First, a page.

In July 1998 approximately 2.5 × 108 of recently-spawned Mercenaria spp. larvae were intentionally released in the northernmost basin of the Indian River Lagoon, Florida, to characterize the initial dispersion from a point source at time scales of hours to days. Larval densities measured with a quantitative molecular method indicated ambient concentrations were enhanced by 10 larvae L-1 near surface drifters released with the larvae. Surface distributions from samples collected near the drifters indicate that larval patches developed during the first day. Diffusive processes evaluated from dye releases yield apparent diffusivity coefficients that suggest diffusive processes could spread larvae over several km2 within 2 d. Our observations suggest that high-resolution methods for mapping larvae are essential to better resolve spatial distribution evolution at time scales of hours to days, and spatial scales of tens to hundreds of meters. This capability could better define the temporal evolution of larval distributions following a mass spawning event.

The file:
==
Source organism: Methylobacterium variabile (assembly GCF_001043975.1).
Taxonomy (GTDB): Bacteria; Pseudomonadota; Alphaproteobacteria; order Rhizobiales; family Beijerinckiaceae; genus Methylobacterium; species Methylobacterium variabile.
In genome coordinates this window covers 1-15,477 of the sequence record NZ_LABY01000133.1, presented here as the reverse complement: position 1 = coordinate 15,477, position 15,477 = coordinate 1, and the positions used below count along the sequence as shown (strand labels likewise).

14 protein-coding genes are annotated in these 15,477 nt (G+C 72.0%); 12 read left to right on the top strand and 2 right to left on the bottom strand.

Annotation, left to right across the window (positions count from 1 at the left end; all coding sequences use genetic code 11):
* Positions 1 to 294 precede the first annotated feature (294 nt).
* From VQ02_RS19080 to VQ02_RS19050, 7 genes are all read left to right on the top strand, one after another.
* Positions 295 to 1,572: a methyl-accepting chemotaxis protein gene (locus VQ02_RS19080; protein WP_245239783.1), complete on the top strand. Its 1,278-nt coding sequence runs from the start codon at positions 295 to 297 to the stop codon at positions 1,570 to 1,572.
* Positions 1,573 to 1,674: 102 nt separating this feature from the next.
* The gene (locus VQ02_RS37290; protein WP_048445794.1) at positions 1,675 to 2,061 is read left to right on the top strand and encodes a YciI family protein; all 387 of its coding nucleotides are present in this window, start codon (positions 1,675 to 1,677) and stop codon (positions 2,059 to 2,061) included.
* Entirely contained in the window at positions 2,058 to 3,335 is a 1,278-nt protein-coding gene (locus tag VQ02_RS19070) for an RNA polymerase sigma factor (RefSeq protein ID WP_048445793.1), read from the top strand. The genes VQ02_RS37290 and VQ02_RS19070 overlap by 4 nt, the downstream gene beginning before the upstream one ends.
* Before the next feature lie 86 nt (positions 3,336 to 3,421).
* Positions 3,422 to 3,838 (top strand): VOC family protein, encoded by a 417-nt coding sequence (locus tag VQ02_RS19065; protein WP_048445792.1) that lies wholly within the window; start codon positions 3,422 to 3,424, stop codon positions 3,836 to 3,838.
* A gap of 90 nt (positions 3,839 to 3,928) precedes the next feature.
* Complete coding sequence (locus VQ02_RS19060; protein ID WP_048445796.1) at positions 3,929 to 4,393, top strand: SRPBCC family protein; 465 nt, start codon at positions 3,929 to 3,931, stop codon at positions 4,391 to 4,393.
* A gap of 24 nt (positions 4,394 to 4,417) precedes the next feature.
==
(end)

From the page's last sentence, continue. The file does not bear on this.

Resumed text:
|Original language||English (US)|
|Number of pages||17|
|Journal||Bulletin of Marine Science|
|State||Published - Jan 1 2008|
ASJC Scopus subject areas
- Aquatic Science